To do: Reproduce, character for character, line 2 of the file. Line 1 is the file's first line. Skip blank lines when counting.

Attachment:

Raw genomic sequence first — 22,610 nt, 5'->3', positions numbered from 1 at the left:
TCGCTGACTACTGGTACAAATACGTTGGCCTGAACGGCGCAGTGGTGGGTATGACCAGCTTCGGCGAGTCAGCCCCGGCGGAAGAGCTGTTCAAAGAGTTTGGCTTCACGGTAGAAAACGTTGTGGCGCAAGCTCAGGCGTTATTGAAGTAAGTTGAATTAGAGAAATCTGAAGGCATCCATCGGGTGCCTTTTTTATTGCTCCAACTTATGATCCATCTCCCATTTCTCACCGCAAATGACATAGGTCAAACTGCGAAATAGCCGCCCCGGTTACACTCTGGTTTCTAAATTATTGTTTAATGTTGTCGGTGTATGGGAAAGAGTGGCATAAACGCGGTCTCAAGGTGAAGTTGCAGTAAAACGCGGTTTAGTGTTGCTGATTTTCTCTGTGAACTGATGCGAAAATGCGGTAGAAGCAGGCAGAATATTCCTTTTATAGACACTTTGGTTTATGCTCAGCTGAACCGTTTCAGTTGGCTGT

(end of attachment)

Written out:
TCGCTGACTACTGGTACAAATACGTTGGCCTGAACGGCGCAGTGGTGGGTATGACCAGCTTCGGCGAGTCAGCCCCGGCGGAAGAGCTGTTCAAAGAGTTTGGCTTCACGGTAGAAAACGTTGTGGCGCAAGCTCAGGCGTTATTGAAGTAAGTTGAATTAGAGAAATCTGAAGGCATCCATCGGGTGCCTTTTTTATTGCTCCAACTTATGATCCATCTCCCATTTCTCACCGCAAATGACATAGGTCAAACTGCGAAATAGCCGCCCCGGTTACACTCTGGTTTCTAAATTATTGTTTAATGTTGTCGGTGTATGGGAAAGAGTGGCATAAACGCGGTCTCAAGGTGAAGTTGCAGTAAAACGCGGTTTAGTGTTGCTGATTTTCTCTGTGAACTGATGCGAAAATGCGGTAGAAGCAGGCAGAATATTCCTTTTATAGACACTTTGGTTTATGCTCAGCTGAACCGTTTCAGTTGGCTGT